“I believe great people do things before they are ready.” ― Amy PoehlerYes Please

4. Be sponsored. 

“No matter how fiercely you lean in, you still need someone with power to lean in with you.” – Sylvia Ann Hewlett

Valerie had confidence in me, and she was generous in sharing her experience and wisdom. She mentored me, advocated for me and sponsored me. My hope for anyone reading this is that you will either have, or be, a champion like Valerie.

“While mentors help you skill up, sponsors help you move up.” – Jo Miller

5. Pay it forward. 

“There is a special place in hell for women who don't help other women.” – Madeleine Albright

Valerie’s help and support has made me feel a deep responsibility to mentor others in the same way. I recently took StrengthsFinder and was both pleased and challenged to get “Developer” on my list. Let’s encourage and develop potential in others, even if we don’t feel entirely qualified or ready—it could make all the difference for someone else.

6. Be Like Other Girls.

Resist the flawed idea that you have to be different from other women in order to succeed. My hope is that as more women advocate for each other and build each other up, we will see fewer Queen Bees and more support systems for women in the workplace.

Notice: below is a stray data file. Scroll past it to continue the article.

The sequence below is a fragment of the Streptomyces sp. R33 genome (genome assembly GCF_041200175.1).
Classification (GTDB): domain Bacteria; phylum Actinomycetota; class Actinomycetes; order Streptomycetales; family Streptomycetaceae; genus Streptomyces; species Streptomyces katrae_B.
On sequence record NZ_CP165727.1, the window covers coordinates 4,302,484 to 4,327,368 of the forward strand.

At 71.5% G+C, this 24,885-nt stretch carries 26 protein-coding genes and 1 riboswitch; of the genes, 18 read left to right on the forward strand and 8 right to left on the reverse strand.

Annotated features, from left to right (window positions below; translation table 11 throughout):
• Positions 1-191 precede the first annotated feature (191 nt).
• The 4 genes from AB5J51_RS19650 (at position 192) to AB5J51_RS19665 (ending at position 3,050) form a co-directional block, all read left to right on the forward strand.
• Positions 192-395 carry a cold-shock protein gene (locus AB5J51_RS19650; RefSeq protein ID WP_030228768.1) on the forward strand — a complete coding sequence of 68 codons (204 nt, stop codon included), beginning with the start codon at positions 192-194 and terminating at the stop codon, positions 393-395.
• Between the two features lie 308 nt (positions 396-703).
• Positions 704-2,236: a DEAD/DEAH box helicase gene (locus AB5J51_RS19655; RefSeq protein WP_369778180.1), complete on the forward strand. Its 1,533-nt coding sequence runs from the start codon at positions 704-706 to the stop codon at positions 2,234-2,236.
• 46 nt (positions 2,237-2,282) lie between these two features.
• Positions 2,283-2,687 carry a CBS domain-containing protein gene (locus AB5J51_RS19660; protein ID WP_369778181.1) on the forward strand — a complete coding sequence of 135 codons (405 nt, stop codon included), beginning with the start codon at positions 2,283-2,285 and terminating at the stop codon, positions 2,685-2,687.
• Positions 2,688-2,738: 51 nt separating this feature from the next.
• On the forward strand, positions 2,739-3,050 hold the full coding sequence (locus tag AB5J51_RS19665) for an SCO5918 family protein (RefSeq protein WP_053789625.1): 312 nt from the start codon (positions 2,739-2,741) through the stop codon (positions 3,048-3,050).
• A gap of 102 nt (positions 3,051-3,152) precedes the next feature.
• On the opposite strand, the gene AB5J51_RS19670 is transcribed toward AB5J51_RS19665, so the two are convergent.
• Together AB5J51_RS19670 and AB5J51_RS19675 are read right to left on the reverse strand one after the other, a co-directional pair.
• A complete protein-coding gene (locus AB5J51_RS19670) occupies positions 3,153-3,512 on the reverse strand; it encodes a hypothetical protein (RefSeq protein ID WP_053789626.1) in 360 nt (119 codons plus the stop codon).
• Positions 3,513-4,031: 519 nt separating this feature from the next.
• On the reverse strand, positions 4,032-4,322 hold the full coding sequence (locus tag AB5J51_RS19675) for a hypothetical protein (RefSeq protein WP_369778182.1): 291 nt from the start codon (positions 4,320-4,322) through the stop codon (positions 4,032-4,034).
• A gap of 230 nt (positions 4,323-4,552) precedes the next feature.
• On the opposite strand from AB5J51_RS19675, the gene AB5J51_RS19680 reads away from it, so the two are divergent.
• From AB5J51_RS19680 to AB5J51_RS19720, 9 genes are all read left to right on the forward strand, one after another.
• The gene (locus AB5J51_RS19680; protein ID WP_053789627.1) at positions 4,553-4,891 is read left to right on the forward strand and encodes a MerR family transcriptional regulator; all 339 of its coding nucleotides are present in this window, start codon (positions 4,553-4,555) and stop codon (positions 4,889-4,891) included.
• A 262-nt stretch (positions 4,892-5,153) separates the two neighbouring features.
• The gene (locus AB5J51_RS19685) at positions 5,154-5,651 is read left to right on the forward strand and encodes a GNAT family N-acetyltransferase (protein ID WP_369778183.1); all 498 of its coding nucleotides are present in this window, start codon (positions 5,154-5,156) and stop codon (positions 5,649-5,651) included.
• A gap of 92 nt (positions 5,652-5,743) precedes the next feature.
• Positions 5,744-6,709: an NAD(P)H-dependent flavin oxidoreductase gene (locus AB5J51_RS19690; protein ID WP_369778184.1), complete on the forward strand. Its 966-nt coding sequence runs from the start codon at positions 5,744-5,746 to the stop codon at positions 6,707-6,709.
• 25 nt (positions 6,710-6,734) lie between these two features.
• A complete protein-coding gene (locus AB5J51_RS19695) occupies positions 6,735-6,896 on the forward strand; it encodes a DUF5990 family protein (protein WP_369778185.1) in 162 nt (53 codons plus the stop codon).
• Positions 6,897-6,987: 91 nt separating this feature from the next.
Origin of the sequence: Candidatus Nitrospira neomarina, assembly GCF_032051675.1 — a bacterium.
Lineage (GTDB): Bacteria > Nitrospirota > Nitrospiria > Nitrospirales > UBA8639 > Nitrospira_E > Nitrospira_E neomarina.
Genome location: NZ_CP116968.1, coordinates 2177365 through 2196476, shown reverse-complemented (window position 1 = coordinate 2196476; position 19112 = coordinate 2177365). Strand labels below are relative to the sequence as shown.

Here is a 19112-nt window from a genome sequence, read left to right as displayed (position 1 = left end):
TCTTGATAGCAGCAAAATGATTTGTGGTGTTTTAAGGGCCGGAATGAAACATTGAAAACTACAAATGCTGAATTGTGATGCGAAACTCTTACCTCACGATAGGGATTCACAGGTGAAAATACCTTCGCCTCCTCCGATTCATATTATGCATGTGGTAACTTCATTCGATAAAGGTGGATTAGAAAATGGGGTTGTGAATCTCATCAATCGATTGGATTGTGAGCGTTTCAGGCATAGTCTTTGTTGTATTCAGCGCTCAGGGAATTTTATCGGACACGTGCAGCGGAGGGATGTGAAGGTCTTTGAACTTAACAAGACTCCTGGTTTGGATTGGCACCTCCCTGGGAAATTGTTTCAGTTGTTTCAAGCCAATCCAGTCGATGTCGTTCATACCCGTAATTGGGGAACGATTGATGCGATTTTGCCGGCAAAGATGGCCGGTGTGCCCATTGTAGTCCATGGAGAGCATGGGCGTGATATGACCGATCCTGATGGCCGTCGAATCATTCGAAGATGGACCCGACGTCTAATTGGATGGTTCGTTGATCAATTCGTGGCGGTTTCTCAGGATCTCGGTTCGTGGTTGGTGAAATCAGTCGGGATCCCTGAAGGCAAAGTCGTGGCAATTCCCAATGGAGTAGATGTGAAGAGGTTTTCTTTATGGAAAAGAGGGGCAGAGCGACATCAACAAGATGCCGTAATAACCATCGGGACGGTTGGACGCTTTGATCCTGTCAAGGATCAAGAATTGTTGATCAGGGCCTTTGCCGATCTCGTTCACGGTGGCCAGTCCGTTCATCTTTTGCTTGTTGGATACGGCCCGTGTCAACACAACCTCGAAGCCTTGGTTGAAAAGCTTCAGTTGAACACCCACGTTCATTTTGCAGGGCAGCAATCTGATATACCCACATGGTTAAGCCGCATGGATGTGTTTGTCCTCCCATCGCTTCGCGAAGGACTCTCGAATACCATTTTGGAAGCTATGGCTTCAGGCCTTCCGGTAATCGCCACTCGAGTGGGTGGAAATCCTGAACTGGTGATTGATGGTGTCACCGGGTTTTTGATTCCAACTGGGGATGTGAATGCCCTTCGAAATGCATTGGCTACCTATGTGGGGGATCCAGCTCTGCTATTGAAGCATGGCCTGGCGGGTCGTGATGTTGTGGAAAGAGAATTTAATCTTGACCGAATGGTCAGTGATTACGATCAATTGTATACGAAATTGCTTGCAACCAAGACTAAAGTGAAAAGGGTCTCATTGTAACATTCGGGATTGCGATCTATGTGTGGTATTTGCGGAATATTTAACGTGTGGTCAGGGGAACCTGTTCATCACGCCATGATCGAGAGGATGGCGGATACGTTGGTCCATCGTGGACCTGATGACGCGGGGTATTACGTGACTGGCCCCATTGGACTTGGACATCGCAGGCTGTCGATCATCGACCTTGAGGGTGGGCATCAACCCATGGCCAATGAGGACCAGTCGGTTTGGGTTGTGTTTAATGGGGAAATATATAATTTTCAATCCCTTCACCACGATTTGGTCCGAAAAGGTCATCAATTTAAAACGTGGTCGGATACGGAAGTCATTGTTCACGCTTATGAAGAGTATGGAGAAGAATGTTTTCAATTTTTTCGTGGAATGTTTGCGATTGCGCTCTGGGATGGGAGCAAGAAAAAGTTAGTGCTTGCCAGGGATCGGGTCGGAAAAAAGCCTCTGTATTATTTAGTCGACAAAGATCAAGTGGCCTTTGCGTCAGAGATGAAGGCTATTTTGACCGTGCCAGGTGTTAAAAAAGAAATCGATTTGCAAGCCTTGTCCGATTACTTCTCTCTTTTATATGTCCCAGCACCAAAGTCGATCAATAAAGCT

7. Say what you mean. 

When I was an undergrad, I had a writing professor who forbade us from using any “filler” words that meant nothing. We had to strike adverbs, qualifiers and any use of the word ‘that.’ It was hard, but it showed me how important it is to use concise language to get a message across. The same goes for words we use to soften our emails—‘just’ being the biggest culprit. “I’m just checking in,” makes me think of a meek, nonchalant person passively asking—but it doesn’t really matter—sorry to bother you!

 “I am all about respectful communication. Yet I began to notice that ‘just’ wasn’t about being polite: it was a subtle message of subordination, of deference. Sometimes it was self-effacing. Sometimes even duplicitous. As I started really listening, I realized that striking it from a phrase almost always clarified and strengthened the message.” – Ellen Petry Leanse

8. Sorry not sorry. 

Along the same lines as ‘just,’ I challenge you to stand behind what you mean and state it without an apology. This might mean we need to work harder on our emails—learning how to effectively present our ideas to help them be received well. I think it’s worth the effort.